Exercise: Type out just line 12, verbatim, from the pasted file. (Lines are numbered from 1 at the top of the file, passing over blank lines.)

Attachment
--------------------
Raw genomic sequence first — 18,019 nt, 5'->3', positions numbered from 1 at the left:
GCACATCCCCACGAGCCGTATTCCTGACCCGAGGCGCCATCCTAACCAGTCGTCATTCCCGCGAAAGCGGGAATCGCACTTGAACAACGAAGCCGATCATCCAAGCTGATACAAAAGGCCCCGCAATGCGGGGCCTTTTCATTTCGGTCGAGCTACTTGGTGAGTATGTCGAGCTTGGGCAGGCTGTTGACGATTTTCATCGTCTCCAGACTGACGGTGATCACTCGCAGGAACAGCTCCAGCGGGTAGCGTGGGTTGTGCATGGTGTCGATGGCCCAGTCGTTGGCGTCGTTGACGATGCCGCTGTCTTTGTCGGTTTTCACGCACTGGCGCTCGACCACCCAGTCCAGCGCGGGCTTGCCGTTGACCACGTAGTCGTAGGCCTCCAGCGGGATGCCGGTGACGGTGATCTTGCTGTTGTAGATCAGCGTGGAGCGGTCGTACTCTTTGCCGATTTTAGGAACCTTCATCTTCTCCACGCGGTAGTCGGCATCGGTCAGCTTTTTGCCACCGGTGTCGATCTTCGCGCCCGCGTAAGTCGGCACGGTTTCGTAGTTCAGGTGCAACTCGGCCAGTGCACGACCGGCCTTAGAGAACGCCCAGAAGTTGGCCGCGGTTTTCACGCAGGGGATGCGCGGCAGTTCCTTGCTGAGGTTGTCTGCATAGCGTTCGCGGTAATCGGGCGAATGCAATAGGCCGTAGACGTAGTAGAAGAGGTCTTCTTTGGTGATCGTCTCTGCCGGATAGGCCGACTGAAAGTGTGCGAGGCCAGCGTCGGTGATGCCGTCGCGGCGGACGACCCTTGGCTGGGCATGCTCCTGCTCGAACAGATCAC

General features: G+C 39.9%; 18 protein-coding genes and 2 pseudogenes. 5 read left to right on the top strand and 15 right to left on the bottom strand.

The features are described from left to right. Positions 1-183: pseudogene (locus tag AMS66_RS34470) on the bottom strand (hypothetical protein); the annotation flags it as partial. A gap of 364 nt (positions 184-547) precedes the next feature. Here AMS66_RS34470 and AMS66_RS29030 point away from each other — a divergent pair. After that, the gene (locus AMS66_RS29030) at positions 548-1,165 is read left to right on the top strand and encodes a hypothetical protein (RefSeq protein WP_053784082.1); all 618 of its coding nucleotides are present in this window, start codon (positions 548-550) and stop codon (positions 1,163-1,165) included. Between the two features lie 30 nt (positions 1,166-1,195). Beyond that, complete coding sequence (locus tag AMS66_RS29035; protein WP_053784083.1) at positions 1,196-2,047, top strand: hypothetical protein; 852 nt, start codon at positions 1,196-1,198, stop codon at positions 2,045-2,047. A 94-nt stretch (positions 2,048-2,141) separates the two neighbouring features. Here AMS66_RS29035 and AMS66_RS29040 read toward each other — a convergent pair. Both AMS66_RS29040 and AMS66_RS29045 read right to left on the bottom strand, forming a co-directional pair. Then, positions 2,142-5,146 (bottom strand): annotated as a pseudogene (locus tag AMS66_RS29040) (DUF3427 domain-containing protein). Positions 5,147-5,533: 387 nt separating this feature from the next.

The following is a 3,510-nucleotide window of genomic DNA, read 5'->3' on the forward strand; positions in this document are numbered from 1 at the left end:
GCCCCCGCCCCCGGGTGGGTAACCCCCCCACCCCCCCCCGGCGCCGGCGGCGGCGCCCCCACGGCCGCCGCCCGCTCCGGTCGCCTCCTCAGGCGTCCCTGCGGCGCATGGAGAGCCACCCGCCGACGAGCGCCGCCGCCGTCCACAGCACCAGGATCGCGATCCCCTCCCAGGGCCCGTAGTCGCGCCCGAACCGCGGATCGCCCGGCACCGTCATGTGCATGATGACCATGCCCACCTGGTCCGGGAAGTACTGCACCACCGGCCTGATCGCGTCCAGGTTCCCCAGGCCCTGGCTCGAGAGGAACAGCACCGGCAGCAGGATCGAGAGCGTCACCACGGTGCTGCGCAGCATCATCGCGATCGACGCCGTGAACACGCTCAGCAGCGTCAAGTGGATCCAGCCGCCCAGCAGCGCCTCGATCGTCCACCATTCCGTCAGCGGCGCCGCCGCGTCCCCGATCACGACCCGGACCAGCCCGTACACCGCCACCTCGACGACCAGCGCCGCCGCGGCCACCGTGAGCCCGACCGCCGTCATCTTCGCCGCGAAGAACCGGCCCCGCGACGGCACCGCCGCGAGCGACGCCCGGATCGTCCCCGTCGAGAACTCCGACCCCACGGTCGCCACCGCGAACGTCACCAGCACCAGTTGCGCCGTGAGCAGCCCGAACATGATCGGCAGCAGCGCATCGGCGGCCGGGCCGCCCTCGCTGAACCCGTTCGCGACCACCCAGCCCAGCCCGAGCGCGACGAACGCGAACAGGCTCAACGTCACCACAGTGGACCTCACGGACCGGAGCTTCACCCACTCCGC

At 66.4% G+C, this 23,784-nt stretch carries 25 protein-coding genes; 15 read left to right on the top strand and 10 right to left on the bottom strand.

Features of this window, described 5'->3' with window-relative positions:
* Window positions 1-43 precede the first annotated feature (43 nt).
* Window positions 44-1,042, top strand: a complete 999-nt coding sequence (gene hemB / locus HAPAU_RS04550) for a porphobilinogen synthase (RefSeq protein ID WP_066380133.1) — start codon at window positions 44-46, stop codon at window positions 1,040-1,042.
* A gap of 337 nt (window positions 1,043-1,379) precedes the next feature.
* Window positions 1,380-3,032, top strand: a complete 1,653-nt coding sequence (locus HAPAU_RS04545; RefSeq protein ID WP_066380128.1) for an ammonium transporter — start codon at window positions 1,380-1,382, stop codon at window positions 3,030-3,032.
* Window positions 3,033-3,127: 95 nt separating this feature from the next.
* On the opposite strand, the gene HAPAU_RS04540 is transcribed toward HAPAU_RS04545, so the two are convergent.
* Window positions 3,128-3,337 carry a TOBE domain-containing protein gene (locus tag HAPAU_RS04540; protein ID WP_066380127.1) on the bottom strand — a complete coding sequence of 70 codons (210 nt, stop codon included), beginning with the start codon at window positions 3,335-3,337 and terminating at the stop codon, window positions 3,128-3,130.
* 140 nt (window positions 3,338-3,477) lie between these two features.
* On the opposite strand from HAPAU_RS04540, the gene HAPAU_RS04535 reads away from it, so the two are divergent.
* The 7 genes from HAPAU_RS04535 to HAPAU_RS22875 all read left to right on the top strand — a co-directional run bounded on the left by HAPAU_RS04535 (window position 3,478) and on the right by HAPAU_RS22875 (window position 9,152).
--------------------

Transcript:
* Window positions 1,380-3,032, top strand: a complete 1,653-nt coding sequence (locus HAPAU_RS04545; RefSeq protein ID WP_066380128.1) for an ammonium transporter — start codon at window positions 1,380-1,382, stop codon at window positions 3,030-3,032.